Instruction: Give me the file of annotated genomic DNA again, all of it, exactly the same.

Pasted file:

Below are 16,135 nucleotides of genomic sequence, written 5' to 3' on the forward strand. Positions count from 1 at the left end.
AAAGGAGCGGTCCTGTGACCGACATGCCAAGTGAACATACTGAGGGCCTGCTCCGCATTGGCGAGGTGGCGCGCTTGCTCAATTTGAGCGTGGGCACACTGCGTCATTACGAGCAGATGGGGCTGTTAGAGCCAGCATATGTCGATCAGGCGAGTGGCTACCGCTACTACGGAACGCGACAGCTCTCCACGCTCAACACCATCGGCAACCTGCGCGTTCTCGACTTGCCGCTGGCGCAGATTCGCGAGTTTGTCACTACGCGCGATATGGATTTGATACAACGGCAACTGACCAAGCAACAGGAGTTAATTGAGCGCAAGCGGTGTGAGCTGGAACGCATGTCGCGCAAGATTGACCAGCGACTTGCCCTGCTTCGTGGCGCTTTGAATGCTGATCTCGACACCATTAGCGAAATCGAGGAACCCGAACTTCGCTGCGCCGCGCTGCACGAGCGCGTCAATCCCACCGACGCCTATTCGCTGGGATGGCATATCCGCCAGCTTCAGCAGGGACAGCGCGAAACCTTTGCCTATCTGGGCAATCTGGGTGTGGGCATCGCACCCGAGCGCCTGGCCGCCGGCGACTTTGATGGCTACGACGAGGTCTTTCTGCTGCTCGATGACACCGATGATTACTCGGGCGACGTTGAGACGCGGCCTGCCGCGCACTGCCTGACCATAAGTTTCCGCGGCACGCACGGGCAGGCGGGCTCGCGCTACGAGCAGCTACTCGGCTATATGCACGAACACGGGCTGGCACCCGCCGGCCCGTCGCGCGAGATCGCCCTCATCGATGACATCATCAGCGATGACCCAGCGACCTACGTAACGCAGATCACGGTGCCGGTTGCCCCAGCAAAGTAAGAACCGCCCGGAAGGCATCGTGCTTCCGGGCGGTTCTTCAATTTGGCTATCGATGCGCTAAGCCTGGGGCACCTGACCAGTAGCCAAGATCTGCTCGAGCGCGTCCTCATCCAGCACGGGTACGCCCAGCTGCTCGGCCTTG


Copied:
Below are 16,135 nucleotides of genomic sequence, written 5' to 3' on the forward strand. Positions count from 1 at the left end.
AAAGGAGCGGTCCTGTGACCGACATGCCAAGTGAACATACTGAGGGCCTGCTCCGCATTGGCGAGGTGGCGCGCTTGCTCAATTTGAGCGTGGGCACACTGCGTCATTACGAGCAGATGGGGCTGTTAGAGCCAGCATATGTCGATCAGGCGAGTGGCTACCGCTACTACGGAACGCGACAGCTCTCCACGCTCAACACCATCGGCAACCTGCGCGTTCTCGACTTGCCGCTGGCGCAGATTCGCGAGTTTGTCACTACGCGCGATATGGATTTGATACAACGGCAACTGACCAAGCAACAGGAGTTAATTGAGCGCAAGCGGTGTGAGCTGGAACGCATGTCGCGCAAGATTGACCAGCGACTTGCCCTGCTTCGTGGCGCTTTGAATGCTGATCTCGACACCATTAGCGAAATCGAGGAACCCGAACTTCGCTGCGCCGCGCTGCACGAGCGCGTCAATCCCACCGACGCCTATTCGCTGGGATGGCATATCCGCCAGCTTCAGCAGGGACAGCGCGAAACCTTTGCCTATCTGGGCAATCTGGGTGTGGGCATCGCACCCGAGCGCCTGGCCGCCGGCGACTTTGATGGCTACGACGAGGTCTTTCTGCTGCTCGATGACACCGATGATTACTCGGGCGACGTTGAGACGCGGCCTGCCGCGCACTGCCTGACCATAAGTTTCCGCGGCACGCACGGGCAGGCGGGCTCGCGCTACGAGCAGCTACTCGGCTATATGCACGAACACGGGCTGGCACCCGCCGGCCCGTCGCGCGAGATCGCCCTCATCGATGACATCATCAGCGATGACCCAGCGACCTACGTAACGCAGATCACGGTGCCGGTTGCCCCAGCAAAGTAAGAACCGCCCGGAAGGCATCGTGCTTCCGGGCGGTTCTTCAATTTGGCTATCGATGCGCTAAGCCTGGGGCACCTGACCAGTAGCCAAGATCTGCTCGAGCGCGTCCTCATCCAGCACGGGTACGCCCAGCTGCTCGGCCTTG